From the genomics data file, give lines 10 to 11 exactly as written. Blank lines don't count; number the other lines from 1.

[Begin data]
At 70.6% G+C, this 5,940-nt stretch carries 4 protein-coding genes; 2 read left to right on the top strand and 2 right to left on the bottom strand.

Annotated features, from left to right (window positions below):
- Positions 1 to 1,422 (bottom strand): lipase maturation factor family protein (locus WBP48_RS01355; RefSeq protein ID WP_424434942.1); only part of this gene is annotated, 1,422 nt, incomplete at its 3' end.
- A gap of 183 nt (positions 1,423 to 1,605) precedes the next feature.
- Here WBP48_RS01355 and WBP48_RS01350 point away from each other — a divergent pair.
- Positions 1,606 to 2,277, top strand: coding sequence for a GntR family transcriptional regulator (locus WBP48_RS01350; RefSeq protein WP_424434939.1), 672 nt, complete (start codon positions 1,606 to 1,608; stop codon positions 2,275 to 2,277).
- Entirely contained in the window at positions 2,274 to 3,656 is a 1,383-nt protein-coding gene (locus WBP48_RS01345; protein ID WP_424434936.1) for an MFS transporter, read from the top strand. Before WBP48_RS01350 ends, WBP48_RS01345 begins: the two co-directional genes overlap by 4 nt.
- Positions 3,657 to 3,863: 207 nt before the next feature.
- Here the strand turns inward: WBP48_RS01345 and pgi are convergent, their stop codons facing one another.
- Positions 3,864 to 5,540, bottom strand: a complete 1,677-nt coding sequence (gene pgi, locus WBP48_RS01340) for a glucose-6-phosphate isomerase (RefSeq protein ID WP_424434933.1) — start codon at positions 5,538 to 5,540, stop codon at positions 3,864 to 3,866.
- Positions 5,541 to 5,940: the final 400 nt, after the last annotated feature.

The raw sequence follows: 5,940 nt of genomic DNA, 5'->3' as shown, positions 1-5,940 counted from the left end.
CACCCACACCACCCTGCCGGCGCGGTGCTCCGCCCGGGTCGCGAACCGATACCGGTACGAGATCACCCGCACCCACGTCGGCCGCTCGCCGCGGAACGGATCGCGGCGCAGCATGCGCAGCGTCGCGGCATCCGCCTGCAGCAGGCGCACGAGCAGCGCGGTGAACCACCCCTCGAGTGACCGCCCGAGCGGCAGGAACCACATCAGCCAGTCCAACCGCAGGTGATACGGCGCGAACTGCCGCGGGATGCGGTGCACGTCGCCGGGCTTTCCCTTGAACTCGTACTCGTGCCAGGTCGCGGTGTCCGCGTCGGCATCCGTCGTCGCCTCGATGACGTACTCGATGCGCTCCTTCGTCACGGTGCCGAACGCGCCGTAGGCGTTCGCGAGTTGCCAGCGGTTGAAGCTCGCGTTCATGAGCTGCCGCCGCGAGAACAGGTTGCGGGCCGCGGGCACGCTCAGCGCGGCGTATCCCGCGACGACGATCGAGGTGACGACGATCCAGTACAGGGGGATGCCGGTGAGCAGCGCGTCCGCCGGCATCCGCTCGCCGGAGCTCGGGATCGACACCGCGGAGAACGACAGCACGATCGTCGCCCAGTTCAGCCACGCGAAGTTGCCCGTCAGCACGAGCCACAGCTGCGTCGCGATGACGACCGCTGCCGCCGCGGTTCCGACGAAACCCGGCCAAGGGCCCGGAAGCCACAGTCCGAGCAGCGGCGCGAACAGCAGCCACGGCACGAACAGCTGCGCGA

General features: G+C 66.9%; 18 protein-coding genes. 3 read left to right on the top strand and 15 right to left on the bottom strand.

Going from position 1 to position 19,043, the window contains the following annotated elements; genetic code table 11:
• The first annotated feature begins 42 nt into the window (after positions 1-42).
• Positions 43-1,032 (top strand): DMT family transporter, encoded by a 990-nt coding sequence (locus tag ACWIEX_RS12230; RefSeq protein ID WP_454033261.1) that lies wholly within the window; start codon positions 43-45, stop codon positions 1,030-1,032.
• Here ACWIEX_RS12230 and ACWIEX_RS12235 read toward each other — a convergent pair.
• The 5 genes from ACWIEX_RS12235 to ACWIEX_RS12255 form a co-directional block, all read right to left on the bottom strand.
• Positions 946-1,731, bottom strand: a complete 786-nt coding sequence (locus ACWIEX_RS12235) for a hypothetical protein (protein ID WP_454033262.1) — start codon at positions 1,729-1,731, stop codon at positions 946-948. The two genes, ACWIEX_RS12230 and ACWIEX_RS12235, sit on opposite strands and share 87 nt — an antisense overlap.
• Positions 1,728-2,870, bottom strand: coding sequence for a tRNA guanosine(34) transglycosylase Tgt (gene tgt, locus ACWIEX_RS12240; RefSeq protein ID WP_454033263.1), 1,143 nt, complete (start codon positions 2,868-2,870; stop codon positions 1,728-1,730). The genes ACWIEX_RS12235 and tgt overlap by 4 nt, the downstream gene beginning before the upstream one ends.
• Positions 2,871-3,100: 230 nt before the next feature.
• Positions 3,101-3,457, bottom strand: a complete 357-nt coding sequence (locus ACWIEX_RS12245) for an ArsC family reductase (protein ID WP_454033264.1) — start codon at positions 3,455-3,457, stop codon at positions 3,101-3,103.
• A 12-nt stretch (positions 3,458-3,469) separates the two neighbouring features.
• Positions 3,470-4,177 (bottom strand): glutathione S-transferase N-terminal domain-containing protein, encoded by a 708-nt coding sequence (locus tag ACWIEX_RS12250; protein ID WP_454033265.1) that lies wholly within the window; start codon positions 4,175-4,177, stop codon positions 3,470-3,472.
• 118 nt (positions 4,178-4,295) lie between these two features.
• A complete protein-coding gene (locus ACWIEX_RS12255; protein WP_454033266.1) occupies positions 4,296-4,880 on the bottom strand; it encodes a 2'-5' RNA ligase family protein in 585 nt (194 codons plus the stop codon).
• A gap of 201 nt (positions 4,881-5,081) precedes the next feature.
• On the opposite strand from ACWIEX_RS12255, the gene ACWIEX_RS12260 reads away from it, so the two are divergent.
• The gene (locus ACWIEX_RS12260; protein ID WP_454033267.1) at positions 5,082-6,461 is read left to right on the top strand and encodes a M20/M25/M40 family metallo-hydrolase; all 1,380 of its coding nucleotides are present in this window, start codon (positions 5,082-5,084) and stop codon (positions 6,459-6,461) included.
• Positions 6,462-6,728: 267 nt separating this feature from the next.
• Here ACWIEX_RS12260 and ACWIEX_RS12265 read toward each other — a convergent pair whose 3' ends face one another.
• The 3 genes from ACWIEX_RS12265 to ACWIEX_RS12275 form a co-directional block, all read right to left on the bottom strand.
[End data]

- Positions 3,864 to 5,540, bottom strand: a complete 1,677-nt coding sequence (gene pgi, locus WBP48_RS01340) for a glucose-6-phosphate isomerase (RefSeq protein ID WP_424434933.1) — start codon at positions 5,538 to 5,540, stop codon at positions 3,864 to 3,866.
- Positions 5,541 to 5,940: the final 400 nt, after the last annotated feature.